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Chicago: 1st Influenza Influenza Death, High Case Number at Arlington Heights College



A child died of the flu in Chicago, marking the first pediatric death linked to the flu virus in Cook County and the third in the state until now this season.

Details about Chicago's death, included in a report released last week by the City's Department of Public Health, were not immediately available. Death follows the death of one A 3-year-old Aurora girl in December and a child who lived outside of the Chicago area in January, according to public health authorities and local flu surveillance reports, who do not follow the deaths of children. ; adults.

The latest flu screening conducted by the Illinois Department of Public Health, which continues during the week ending Feb. 16, shows a slight rise in influenza illness – described as fever over 100 degrees with a cough or sore throat – in all the state.

And three schools have reported outbreaks of influenza in the northern suburbs in recent weeks, according to the Cook County Health Department.

At South Middle School in Arlington Heights, 185 students were away on Wednesday, representing about 20 percent of the student body, said district spokesman Adam Harris. School authorities began to notice an increase in absences Monday, when about 10 percent of students were sick, he said. That rose Tuesday when 158 students, or 15%, were absent, and another 23 were sent home with flu-like symptoms throughout the day, Harris said.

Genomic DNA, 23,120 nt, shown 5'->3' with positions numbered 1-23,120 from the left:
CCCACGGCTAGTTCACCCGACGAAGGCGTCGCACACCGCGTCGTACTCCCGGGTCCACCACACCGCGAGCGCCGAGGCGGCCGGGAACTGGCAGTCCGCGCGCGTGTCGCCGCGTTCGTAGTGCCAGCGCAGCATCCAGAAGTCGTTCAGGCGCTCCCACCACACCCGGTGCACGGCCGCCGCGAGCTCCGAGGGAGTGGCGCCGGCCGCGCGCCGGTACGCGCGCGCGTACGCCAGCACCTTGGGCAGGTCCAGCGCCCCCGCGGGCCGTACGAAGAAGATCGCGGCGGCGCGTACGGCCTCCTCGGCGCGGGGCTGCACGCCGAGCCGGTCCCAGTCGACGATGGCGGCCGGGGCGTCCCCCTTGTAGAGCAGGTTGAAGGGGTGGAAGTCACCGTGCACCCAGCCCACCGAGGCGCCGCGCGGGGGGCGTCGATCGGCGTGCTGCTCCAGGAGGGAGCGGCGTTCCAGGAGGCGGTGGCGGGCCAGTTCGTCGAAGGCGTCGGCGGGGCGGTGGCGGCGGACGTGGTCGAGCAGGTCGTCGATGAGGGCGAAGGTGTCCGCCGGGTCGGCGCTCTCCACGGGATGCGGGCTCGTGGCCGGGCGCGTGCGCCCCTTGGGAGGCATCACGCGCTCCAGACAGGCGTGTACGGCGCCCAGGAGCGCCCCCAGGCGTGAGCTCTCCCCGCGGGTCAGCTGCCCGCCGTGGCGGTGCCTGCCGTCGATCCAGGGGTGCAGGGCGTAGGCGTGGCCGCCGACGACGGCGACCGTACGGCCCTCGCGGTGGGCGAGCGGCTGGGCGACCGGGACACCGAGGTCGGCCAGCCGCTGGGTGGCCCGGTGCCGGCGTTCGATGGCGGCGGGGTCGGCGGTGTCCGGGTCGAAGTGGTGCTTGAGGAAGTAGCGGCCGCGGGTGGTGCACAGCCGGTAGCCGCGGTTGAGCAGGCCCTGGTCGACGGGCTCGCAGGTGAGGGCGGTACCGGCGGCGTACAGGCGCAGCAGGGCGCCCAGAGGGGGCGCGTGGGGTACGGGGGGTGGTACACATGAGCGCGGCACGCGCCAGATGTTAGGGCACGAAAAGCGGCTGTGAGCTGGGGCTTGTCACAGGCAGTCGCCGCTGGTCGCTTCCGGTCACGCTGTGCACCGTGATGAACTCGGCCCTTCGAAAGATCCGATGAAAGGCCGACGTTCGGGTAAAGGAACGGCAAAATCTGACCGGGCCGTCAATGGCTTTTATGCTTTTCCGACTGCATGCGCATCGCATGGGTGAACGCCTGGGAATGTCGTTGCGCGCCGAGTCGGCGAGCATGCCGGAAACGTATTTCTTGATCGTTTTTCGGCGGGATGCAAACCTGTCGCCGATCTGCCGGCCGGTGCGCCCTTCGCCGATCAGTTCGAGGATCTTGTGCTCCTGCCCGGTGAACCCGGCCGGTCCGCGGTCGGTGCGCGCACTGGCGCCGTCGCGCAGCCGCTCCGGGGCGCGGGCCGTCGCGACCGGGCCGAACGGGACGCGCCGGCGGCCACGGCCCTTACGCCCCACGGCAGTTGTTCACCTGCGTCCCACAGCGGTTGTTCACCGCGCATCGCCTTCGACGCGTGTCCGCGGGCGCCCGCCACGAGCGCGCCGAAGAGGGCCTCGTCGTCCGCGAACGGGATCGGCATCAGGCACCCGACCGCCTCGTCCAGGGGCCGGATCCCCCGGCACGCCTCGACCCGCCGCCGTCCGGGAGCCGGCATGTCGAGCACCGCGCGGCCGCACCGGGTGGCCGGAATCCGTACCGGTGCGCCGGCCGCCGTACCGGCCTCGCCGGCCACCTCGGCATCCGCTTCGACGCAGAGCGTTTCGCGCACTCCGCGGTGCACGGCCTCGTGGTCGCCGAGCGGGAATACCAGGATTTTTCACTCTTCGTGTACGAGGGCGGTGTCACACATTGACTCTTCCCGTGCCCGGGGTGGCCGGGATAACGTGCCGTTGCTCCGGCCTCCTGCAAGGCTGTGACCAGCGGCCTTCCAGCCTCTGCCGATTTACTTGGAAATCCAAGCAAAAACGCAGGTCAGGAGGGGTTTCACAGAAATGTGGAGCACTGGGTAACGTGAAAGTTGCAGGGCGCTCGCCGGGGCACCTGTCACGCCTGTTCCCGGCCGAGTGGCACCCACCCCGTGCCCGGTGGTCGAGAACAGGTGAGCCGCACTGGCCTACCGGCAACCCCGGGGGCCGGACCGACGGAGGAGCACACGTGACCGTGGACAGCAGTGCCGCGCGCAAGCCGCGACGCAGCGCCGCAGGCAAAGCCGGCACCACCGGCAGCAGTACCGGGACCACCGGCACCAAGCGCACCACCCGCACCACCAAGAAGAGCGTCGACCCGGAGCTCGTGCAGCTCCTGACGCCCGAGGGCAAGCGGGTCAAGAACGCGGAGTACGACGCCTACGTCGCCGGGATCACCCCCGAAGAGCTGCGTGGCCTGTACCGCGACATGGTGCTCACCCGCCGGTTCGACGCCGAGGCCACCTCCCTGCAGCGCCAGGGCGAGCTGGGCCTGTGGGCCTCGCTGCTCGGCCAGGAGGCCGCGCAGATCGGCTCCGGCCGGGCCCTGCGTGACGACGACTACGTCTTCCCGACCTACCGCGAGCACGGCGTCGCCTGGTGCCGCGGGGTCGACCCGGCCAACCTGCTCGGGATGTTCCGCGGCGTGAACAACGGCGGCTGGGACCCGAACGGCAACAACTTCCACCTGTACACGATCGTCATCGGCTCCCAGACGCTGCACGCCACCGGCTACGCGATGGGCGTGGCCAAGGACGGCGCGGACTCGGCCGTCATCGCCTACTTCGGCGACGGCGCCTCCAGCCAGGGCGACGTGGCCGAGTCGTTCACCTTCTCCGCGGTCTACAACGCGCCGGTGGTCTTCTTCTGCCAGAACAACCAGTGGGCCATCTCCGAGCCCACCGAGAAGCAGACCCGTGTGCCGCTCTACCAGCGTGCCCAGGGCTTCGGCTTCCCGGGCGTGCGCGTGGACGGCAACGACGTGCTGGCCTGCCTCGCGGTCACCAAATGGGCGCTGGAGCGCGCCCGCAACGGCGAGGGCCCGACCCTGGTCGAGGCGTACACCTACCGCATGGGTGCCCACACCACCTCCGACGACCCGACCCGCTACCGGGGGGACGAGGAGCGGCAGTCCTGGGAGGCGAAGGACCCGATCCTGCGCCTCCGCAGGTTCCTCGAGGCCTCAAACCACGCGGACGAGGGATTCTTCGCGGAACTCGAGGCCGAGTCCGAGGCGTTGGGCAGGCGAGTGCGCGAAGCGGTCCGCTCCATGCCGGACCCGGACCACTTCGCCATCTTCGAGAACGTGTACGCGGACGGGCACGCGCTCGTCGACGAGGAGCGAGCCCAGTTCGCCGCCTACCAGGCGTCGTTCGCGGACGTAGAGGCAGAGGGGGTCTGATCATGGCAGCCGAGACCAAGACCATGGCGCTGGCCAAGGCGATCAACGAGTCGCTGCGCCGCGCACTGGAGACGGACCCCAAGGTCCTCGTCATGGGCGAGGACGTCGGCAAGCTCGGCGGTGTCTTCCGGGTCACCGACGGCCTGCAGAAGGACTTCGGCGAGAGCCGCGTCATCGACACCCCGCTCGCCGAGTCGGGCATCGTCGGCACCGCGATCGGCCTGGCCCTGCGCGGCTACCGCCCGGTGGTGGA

Although it is not known if all absences are due to the flu, so far, 30 cases have been confirmed to school authorities since February 20, said Harris.

In an email sent to parents on Tuesday, administrators suggested keeping children at home if they are sick and recommended washing their hands and other public health tips. Harris said the cleaning staff cleans heavily affected areas in the school.

According to public health data, the recent increase in the number of cases this season is comparable to that of the 2016-17 season and much lower than last year. The 2017-18 influenza season, described as severe by the CDC, has rendered 49 million people sick and has killed nearly 80,000 people in the country, including nine children in Illinois.

A CDC report released earlier this month also shows a lighter flu this year and, in part, attributes a more effective vaccine. This year's report was 47% effective and 61% effective for children 6 months to 17 years old, the report says. This compares to a vaccine efficacy of 40% in all age groups for the previous two seasons.

Doctors and public health officials warned, however, that a different strain of influenza – influenza B – would tend to appear later in the season and that anyone who has not yet been vaccinated should do it.

kthayer@chicagotribune.com

Twitter @knthayer

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